Saturday, 6 May 2017

tenkara in the edgelands


Edgelands.  Those in-between spaces of no-man's land, on the fringe of the city, where post industrialism exists cheek by jowl with raw nature. Neither wholly urban or truly countryside. Overlooked, neglected, undervalued and to be avoided. These are the places your mother told you not to go. This is the hinterland of polite society.
     
A far cry from the spiritual home of traditional tenkara, but the edgelands can be a rich hunting ground with  canals, flooded quarries, reservoirs, pounds and urban rivers all offering wild fishing to the open minded tenkara angler. Yes there are trout to be found if you know where to look, but there are also other worthy species -  roach, bream, chub, perch and many others too that will take a fly. 
 














Now don't get me wrong, I love nothing better than fishing classic tenkara for wild trout in some upland freestone stream. But that particular nirvana is a good days drive from where I live. So to scratch the tenkara itch I'm taking my rod and a fist full of flies into the edgelands in search of adventure.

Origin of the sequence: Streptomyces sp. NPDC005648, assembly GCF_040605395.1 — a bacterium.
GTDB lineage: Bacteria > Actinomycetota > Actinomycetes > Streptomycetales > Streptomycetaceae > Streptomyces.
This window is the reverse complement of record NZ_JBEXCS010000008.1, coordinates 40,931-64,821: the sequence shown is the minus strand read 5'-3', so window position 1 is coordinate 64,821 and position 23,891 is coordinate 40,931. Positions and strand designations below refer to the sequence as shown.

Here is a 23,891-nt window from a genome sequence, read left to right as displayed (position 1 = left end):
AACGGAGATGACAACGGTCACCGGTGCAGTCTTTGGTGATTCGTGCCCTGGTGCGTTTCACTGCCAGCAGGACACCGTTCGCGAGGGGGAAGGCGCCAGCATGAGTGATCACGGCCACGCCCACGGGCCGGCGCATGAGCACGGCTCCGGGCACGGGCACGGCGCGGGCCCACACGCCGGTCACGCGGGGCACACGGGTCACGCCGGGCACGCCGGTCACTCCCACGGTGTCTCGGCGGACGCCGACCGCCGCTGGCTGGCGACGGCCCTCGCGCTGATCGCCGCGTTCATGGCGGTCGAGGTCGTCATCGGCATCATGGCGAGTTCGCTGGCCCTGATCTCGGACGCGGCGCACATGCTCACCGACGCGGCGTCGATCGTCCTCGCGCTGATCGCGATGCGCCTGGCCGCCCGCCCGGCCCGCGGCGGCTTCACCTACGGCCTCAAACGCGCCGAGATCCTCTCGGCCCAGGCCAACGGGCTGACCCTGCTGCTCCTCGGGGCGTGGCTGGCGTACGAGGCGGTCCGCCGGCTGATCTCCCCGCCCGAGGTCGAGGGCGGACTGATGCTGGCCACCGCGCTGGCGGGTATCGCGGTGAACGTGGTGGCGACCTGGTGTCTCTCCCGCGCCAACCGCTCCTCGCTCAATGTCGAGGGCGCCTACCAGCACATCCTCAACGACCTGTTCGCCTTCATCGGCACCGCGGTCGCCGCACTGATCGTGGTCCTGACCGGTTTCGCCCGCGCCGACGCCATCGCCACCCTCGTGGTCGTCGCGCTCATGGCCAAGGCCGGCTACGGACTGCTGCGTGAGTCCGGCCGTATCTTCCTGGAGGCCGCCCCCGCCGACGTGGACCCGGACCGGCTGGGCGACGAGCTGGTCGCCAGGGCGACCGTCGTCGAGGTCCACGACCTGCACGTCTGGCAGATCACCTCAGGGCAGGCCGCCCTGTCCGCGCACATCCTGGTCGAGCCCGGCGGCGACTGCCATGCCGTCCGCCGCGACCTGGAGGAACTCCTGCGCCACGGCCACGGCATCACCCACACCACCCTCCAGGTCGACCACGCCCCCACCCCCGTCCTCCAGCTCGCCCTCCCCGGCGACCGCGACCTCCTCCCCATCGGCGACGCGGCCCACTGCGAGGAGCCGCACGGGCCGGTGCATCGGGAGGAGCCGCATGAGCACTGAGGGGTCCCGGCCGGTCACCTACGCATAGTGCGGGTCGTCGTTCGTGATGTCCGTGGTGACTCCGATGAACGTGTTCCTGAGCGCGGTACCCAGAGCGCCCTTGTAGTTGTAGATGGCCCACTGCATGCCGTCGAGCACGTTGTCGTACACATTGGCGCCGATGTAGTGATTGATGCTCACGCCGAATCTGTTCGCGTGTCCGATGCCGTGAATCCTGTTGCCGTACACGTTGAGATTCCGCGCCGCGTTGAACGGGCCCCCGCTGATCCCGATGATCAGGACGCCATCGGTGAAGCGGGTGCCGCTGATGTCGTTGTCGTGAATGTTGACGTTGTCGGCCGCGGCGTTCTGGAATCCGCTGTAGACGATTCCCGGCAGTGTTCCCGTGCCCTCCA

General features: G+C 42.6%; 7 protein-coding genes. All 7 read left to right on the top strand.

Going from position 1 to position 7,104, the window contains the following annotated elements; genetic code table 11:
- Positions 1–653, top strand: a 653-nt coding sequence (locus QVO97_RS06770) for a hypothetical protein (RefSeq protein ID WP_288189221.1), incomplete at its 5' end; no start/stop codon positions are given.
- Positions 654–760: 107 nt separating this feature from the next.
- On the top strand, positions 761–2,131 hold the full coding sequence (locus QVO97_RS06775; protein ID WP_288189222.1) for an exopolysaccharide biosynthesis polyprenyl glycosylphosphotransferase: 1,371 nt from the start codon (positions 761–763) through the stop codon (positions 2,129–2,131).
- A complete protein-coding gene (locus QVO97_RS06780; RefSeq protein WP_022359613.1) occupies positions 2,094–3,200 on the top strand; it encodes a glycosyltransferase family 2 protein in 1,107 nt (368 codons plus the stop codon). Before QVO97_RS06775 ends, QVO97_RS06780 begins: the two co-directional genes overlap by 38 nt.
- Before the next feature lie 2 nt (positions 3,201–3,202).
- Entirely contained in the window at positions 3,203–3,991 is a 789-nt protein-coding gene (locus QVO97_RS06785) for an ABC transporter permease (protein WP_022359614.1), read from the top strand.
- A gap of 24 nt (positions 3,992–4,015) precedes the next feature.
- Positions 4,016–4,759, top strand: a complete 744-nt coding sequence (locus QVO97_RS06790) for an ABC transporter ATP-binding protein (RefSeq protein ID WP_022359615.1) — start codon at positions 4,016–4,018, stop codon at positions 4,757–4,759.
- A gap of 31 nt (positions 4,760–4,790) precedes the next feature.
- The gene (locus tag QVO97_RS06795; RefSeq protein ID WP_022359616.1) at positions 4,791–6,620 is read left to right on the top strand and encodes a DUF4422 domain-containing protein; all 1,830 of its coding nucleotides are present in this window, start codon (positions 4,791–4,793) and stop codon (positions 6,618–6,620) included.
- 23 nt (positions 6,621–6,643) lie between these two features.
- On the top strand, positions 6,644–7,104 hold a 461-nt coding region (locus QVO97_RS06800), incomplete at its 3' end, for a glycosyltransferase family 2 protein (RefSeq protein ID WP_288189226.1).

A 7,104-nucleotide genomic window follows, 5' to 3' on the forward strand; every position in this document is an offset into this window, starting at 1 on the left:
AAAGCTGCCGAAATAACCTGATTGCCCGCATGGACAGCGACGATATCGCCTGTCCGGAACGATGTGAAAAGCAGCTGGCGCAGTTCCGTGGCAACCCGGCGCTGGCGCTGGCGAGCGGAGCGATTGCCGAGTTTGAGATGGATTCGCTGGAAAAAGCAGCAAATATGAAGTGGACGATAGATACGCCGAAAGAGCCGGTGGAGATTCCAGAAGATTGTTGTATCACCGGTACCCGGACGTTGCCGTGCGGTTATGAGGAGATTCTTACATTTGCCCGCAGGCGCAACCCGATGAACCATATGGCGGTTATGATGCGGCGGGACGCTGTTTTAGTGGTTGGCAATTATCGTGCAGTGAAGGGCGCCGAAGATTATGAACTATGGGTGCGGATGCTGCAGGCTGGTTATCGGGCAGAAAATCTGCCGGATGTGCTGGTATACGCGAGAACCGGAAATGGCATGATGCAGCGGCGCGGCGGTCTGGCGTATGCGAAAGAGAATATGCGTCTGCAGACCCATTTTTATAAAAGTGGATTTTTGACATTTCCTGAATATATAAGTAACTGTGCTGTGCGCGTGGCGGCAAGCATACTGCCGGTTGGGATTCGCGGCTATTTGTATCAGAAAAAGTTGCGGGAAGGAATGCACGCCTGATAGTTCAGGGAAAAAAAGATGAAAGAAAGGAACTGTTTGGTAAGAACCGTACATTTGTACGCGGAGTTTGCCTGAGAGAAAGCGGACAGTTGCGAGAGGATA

I start my urban safari at the waterway that runs by my door - the Grand Union Canal.

Although narrow, the canal is around one hundred miles long which adds up to a large expanse of water. To the newbie, much of the canal can appear a daunting prospect - in parts engineered, (seemingly) featureless and industrial. But, like any water, once you learn to read it then some of its secrets will be revealed. There will be days when you could be excused for thinking that there are no fish swimming in the canal at all, but there will be other days when you are blessed with some frantic sport. Today.. well.. it's somewhere in between hero and zero.

 
In the summer evenings I love casting a small sakasa kebari to the roach that rise here. 
This factory - a grain milling plant, positively leaks heat twenty four hours a day. The water is warm and sheltered even in the worst of weather, and this evenings fly hatch is on. Roach are feeding throughout the water column, splashing in the top water and flashing too over the canal bed. A soft hackle bead head kebari proves the perfect approach. 

I'm using a 13 foot rod, a level mono line and a light tippet, for the sheer pleasure of landing thistledown fly-only presentations amongst the rise forms. A size 16 fly, a 7x tippet and a shoal of little roach can be a fun escape at the end of a testing day!

I'm hankering for those fish with the psychedelic spots though. So, armed with Theo Pike's Trout in Dirty Places, my next urban tenkara mission will be a search for wild urban trout..



























No comments:

Post a Comment